Watkins, Ray. “Cherry, Plum, Peach, Apricot and Almond.” In Evolution of Crop Plants, ed. N. W. Simmonds, 242–248. London: Longman, 1976.

[1] Clifford E. Trafzer, The Kit Carson Campaign (Norman: University of Oklahoma Press, 1982): 35-36.

[2] Peter Iverson, Diné: A History of the Navajos (Albuquerque: University of New Mexico Press, 2002), 36.

[3] Lawrence Kelly, Navajo Roundup (Boulder: Pruett Publishing, 1970), 7.

[4] George P. Horse Capture, “An American Indian Perspective,” in Seeds of Change: A Quincentennial Commemoration, eds. Herman J. Viola and Carolyn Margolis (Washington, D.C.: Smithsonian Institution, 1991), 197.

[5] Kelly, Navajo Roundup, 98-101.

[6] Ibid., 161.

[7] Trafzer, The Kit Carson Campaign, 87.

[8] Jonathan D. Sauer, Historical Geography of Crop Plants: A Select Roster (Boca Raton, LA: CRC Press, 1993), 117.

[9] Ray Watkins, “Cherry, Plum, Peach, Apricot and Almond,” in Evolution of Crop Plants, ed. N. W. Simmonds (London: Longman, 1976), 242, 245, 246.

[10] James F. Hancock, Plant Evolution and the Origin of Crop Species (Englewood Cliffs, NJ: Prentice Hall, 1992), 266.

[11] Isaac Erich, Geography of Domestication, Foundations of Cultural Geography Series, ed. Philip L. Wagner (Englewood cliffs: Prentice-Hall, 1970, 70.

[12] Ibid.; and Edward Hyams, Plants in the Service of Man: 10,000 Years of Domestication (Philadelphia: J. B. Lippincott, 1971), 26.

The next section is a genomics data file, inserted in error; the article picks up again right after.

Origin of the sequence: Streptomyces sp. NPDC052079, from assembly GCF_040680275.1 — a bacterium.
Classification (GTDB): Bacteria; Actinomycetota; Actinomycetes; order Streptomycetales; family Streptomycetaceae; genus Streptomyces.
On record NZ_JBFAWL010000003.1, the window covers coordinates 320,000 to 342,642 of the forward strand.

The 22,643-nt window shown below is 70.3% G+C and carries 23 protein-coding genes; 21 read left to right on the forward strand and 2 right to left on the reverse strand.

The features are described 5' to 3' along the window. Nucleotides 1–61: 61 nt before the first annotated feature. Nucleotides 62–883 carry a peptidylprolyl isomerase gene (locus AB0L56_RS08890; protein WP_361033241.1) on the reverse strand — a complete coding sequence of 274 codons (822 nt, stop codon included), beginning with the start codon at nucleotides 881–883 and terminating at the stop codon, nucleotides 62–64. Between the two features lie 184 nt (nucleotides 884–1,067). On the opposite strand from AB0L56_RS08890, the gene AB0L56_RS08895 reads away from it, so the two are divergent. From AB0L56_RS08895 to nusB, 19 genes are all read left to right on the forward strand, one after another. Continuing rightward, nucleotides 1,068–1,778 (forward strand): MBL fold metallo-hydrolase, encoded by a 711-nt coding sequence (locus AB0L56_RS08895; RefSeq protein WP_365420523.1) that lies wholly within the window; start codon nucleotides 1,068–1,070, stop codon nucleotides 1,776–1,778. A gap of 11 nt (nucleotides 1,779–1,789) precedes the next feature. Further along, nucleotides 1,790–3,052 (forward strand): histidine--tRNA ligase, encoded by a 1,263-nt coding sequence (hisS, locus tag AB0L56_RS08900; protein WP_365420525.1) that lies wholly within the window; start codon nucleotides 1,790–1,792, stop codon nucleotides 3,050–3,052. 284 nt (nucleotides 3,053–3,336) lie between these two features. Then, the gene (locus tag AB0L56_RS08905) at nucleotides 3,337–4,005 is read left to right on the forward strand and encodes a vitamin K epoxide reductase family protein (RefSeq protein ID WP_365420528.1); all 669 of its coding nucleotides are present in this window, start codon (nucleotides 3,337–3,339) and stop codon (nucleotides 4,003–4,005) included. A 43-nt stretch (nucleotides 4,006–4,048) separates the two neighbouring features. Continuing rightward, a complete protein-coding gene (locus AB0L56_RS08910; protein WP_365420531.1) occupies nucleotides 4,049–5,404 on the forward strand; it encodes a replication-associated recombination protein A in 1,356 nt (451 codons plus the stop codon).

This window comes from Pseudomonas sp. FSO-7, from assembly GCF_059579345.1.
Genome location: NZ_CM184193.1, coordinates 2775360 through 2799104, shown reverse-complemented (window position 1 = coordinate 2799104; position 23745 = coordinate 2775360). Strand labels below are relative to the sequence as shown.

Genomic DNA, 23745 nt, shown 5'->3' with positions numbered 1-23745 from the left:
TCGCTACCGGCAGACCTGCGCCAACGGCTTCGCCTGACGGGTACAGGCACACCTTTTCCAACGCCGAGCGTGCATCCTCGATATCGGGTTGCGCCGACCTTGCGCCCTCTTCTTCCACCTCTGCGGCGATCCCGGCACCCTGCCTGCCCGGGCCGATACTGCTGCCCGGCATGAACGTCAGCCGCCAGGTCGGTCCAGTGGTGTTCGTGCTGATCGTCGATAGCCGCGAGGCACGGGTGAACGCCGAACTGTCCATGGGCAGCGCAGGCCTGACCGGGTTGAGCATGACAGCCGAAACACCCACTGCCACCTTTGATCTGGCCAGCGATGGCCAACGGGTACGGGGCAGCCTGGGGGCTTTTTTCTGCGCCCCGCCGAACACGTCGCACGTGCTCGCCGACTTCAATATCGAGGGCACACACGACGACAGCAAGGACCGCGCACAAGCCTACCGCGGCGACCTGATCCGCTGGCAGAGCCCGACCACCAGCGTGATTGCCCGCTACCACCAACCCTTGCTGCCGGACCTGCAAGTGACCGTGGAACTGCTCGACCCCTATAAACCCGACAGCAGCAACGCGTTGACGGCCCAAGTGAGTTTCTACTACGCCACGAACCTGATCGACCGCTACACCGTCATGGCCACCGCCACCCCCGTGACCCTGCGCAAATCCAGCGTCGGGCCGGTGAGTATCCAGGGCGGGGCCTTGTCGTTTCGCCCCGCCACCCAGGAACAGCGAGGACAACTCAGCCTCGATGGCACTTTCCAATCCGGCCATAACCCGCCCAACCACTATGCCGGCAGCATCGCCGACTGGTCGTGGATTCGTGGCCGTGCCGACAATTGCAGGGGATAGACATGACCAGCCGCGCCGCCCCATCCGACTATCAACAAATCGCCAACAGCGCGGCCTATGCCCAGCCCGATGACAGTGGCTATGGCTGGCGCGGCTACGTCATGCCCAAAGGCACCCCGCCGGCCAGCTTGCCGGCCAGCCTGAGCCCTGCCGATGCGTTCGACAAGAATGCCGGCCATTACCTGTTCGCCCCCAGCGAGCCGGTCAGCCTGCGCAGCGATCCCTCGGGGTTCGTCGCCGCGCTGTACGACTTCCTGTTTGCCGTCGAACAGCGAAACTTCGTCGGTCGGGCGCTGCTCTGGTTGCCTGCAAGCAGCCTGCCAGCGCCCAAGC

[13] Patricia Crone, Meccan Trade and the Rise of Islam (Princeton, NJ: Princeton University Press, 1987), 150 and 160.

[14] Alfred W. Crosby, “Metamorphosis of the Americas,” in Seeds of Change, 73–74.

[15] Hyams, Plants in the Service of Man, 27.

[16] Sauer, Crop Plants, 116.

[17] Ulysses Prentis Hedrick, A History of Horticulture in America (New York: Oxford University Press, 1950), 19.

[18] Ibid., 118.

[19] Ibid., 119.

[20] Ibid., 54.

[21] Ibid., 57.

[22] Ibid., 79.

[23] Ibid., 232.

[24] Sauer, Crop Plants, 117.

[25] Kelly, Navajo Roundup, 102.

[26] Laura Gilpin, The Enduring Navajo (Austin: University of Texas Press, 1968), 99.

[27] Iverson, Diné: A History of the Navajos, 28.

[28] Ruth M. Underhill, The Navajos (Norman: University of Oklahoma Press, 1971), 66-67.

[29] Hancock, Plant Evolution, 266.

[30] Underhill, The Navajos, 66–67.

[31] Francis H. Elmore. Ethnobotany of the Navajo, A Monograph of New Mexico and the School of American Research, no. 8 (Santa Fe, New Mexico), 1944, 54.

[32] Herbert E. Bolton, Coronado On the Turquoise Trail. Coronado Cuarto Centennial Publications, 1540–1940, ed. George P. Hammond, Vol. 1, (Albuquerque: The University of New Mexico Press, 1949), 416.

[33] Henry F. Dobyns and Robert C. Euler, The Navajo Indians (Phoenix: Indian Tribal Series, 1977), 36-38.

[34] Kathy M’Closkey, Swept Under the Rug: A Hidden History of Navajo Weaving (Albuquerque: University of New Mexico Press, 2002), 28.

[35] Veronica E. Velarde Tiller, Tiller’s Guide to Indian Country: Economic Profiles of Indian Reservations (Albuquerque: Bow Arrow Publishing Company, 1976), 214.

[36] Jennifer Nez Denetdale, Reclaiming Diné History: The Legacies of Navajo Chief Manuelito and Juanita (Tucson: University of Arizona Press, 2007): 62.

[38] Stephen C. Jett, “Peach Cultivation and Use Among the Canyon de Chelly Navajo,” Economic Botany 33 (1979): 305-307.